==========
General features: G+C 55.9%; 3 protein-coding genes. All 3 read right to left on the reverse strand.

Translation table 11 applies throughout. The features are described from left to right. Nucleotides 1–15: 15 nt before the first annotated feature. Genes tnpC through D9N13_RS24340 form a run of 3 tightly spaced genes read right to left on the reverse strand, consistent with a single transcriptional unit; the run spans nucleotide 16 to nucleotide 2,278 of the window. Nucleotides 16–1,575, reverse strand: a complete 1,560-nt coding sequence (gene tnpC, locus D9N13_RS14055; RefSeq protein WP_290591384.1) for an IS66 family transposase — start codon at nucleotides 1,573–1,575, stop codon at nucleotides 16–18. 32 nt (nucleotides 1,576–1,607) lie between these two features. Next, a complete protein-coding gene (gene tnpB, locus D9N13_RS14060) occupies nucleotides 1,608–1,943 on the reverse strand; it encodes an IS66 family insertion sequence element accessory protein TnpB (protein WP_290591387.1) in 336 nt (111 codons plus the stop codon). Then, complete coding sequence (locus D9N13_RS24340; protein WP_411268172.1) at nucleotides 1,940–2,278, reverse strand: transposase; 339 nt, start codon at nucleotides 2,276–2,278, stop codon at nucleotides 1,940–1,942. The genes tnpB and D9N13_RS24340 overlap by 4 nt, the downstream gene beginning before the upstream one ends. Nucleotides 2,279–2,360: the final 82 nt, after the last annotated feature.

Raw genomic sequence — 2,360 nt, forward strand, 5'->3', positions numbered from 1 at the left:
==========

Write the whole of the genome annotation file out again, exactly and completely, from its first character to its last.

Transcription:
General features: G+C 55.9%; 3 protein-coding genes. All 3 read right to left on the reverse strand.

Translation table 11 applies throughout. The features are described from left to right. Nucleotides 1–15: 15 nt before the first annotated feature. Genes tnpC through D9N13_RS24340 form a run of 3 tightly spaced genes read right to left on the reverse strand, consistent with a single transcriptional unit; the run spans nucleotide 16 to nucleotide 2,278 of the window. Nucleotides 16–1,575, reverse strand: a complete 1,560-nt coding sequence (gene tnpC, locus D9N13_RS14055; RefSeq protein WP_290591384.1) for an IS66 family transposase — start codon at nucleotides 1,573–1,575, stop codon at nucleotides 16–18. 32 nt (nucleotides 1,576–1,607) lie between these two features. Next, a complete protein-coding gene (gene tnpB, locus D9N13_RS14060) occupies nucleotides 1,608–1,943 on the reverse strand; it encodes an IS66 family insertion sequence element accessory protein TnpB (protein WP_290591387.1) in 336 nt (111 codons plus the stop codon). Then, complete coding sequence (locus D9N13_RS24340; protein WP_411268172.1) at nucleotides 1,940–2,278, reverse strand: transposase; 339 nt, start codon at nucleotides 2,276–2,278, stop codon at nucleotides 1,940–1,942. The genes tnpB and D9N13_RS24340 overlap by 4 nt, the downstream gene beginning before the upstream one ends. Nucleotides 2,279–2,360: the final 82 nt, after the last annotated feature.

Raw genomic sequence — 2,360 nt, forward strand, 5'->3', positions numbered from 1 at the left: